Child Welfare Systems – Michigan, Arizona

  • Michigan foster care ‘a persistent and dire problem’, By Justin A. Hinkley, July 2, 2015, Lansing State Journal: “A girl was injured during an unsupervised visit with the parents she’d been taken away from. Kids with a history of inappropriate sexual behavior were placed in homes with younger children. A child ran away and police weren’t notified for days. A decade ago, the death of Williamston 7-year-old Ricky Holland at the hands of his adoptive parents revealed fatal flaws in the state’s safeguards for foster kids. Seven years ago, a class-action lawsuit in federal court mandated improvements.  Still, Michigan continues to fail hundreds of kids a year, court-appointed monitors say…”
  • Foster care will not be privatized, officials say, By Justin A. Hinkley, June 29, 2015, Lansing State Journal: “Despite official statements to the contrary, state employees and some private providers suspect Michigan is working toward fully outsourcing foster care services in the state. Currently, the more than 12,000 foster care cases in Michigan are split about evenly between private providers and the more than 700 foster care workers at the state Department of Health & Human Services. The division varies by county, but state employees and others look to Kent County — where recent legislation fully privatized foster care case management and established a pilot program for a performance-based funding model — as one of several clues that 100% outsourcing is coming down the pike…”
  • Arizona child-safety agency struggles with staff turnover, rising child removals, By Mary Jo Pitzl, June 28, 2015, Arizona Republic: “A year ago Arizona’s governor and a united Legislature agreed that to save the state’s troubled child-welfare agency, it had to be razed and rebuilt.  They pulled the child-welfare office out of the mammoth state Department of Economic Security and made it a stand-alone agency that reports directly to the governor. They also boosted its budget by $94 million to give it the firepower to reduce a backlog of 13,000 reports of child abuse and neglect, as well as to hire more caseworkers for the increasing number of new reports. And they made transparency a key criteria to hold the agency accountable…”

Global Child Poverty

Report: economic growth failing to help world’s poorest kids, By Katy Daigle (AP), June 23, 2015, Washington Post: “Global resolve to rescue impoverished children from lives of squalor, disease and hunger has fallen short, with economic development in many countries still leaving millions of the most vulnerable behind, according to a UNICEF report released Tuesday. The data show a bleak situation: The world’s poorest children are almost twice as likely to die before their 5th birthday as children from wealthier homes, and the proportion of those dying within days of being born is even increasing…”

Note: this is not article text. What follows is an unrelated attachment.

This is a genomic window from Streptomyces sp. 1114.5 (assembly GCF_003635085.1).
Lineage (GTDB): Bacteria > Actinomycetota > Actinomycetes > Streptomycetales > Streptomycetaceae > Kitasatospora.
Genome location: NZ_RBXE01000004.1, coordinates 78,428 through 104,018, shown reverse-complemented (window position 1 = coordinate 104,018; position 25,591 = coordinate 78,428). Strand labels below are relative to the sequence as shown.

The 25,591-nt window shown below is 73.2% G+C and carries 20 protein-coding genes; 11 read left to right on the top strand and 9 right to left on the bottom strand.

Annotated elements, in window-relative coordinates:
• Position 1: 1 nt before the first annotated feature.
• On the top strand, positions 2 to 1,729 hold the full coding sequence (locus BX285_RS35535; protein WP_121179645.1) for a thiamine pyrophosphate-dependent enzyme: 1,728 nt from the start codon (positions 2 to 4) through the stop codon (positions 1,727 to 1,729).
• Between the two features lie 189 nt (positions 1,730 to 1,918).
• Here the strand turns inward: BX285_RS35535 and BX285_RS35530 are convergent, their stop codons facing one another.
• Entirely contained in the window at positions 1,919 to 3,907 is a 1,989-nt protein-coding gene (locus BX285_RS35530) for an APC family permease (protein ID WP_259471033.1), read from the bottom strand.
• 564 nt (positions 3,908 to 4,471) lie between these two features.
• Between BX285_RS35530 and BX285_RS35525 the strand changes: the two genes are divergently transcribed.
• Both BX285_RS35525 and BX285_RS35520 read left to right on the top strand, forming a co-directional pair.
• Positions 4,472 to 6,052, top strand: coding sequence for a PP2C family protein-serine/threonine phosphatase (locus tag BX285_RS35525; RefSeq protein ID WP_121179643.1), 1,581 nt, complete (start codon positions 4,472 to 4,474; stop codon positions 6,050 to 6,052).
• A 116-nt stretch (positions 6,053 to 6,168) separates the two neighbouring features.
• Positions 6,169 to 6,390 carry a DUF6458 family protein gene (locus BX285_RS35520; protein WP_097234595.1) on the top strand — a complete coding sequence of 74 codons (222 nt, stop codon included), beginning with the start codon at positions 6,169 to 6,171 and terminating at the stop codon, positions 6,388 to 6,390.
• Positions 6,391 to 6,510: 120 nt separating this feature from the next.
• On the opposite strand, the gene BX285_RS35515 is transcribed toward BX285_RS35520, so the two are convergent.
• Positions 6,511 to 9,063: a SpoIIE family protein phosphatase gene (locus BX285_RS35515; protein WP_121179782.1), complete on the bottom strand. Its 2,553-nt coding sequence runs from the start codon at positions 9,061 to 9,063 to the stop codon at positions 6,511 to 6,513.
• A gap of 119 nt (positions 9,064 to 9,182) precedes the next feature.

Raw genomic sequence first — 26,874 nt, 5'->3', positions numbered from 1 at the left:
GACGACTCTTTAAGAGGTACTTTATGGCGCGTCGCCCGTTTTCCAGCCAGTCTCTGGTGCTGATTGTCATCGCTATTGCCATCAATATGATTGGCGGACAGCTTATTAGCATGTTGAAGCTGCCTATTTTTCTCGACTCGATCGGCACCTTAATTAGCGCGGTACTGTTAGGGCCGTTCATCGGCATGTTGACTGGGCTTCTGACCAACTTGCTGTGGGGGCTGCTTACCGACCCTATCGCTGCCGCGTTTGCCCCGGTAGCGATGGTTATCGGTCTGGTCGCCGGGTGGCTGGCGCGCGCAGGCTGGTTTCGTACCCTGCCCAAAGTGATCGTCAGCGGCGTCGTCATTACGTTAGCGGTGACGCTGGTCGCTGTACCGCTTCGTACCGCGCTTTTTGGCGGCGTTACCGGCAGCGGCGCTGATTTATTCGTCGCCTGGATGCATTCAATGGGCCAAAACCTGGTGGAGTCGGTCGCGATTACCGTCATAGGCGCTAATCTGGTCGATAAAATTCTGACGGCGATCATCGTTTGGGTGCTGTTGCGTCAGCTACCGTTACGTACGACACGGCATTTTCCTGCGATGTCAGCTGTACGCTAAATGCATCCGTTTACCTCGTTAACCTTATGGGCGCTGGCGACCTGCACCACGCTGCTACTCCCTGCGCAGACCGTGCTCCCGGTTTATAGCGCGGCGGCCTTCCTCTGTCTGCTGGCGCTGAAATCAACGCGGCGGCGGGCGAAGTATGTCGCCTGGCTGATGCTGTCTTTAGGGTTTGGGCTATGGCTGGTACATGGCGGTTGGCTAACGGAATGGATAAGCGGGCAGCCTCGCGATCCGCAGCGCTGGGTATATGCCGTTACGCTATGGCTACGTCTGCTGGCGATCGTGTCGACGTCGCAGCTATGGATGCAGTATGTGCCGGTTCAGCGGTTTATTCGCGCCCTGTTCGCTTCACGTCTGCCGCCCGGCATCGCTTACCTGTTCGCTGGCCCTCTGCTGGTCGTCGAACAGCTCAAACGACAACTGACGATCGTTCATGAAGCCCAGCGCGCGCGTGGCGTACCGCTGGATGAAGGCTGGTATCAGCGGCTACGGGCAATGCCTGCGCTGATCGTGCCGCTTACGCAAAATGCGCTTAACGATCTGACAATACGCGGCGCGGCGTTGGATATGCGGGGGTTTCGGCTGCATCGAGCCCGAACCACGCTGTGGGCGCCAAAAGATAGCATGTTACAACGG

Veteran Homelessness and Unemployment

An end to jobless vets? New VA job program raises hopes, By Gretel Kauffman, June 28, 2015, Christian Science Monitor: “The US Department of Veteran Affairs has launched a new program which offers individualized assistance to the roughly 50,000 unemployed veterans living on the street. Through the Homeless Veterans Community Employment Services program, more than 150 community employment coordinators (CECs) will help veterans at VA locations across the country by identifying those who are job-ready and establishing relationships with community employers who may be able to find them jobs. The coordinators will also connect veterans with resources to help them succeed in their jobs once they find employment…”

Legal Aid Funding

Major law firms give little to legal aid, study finds, By Elizabeth Olson, June 29, 2015, New York Times: “While major law firms are enjoying record revenues — more than $100 billion last year — they are donating only a tenth of 1 percent of their proceeds for legal aid to low-income people, according to a new analysis released by The American Lawyer. Such institutional giving now accounts for only 7 percent of total legal aid funding, which comes from federal, state and private sources, the publication said…”

States and Rural Homelessness

States struggle with ‘hidden’ rural homelessness, By Teresa Wiltz, June 26, 2015, Stateline: “At the Micah Ecumenical Ministries, in the center of this quaint colonial town, Stella Dempsey sits in the waiting room, looking dejected. Ministry staffers offered her a bed at a shelter, but she says she can’t bear to go back. Still, she’s feeling desperate. She is homeless and jobless and sleeps in a tent in the woods. She’s got cirrhosis of the liver, high blood pressure, diabetes and a bad back. Two months ago, she said, she almost died. Now, she’s run out of all her medications, from her bipolar meds to her insulin. She is not eligible for Medicaid under Virginia law…”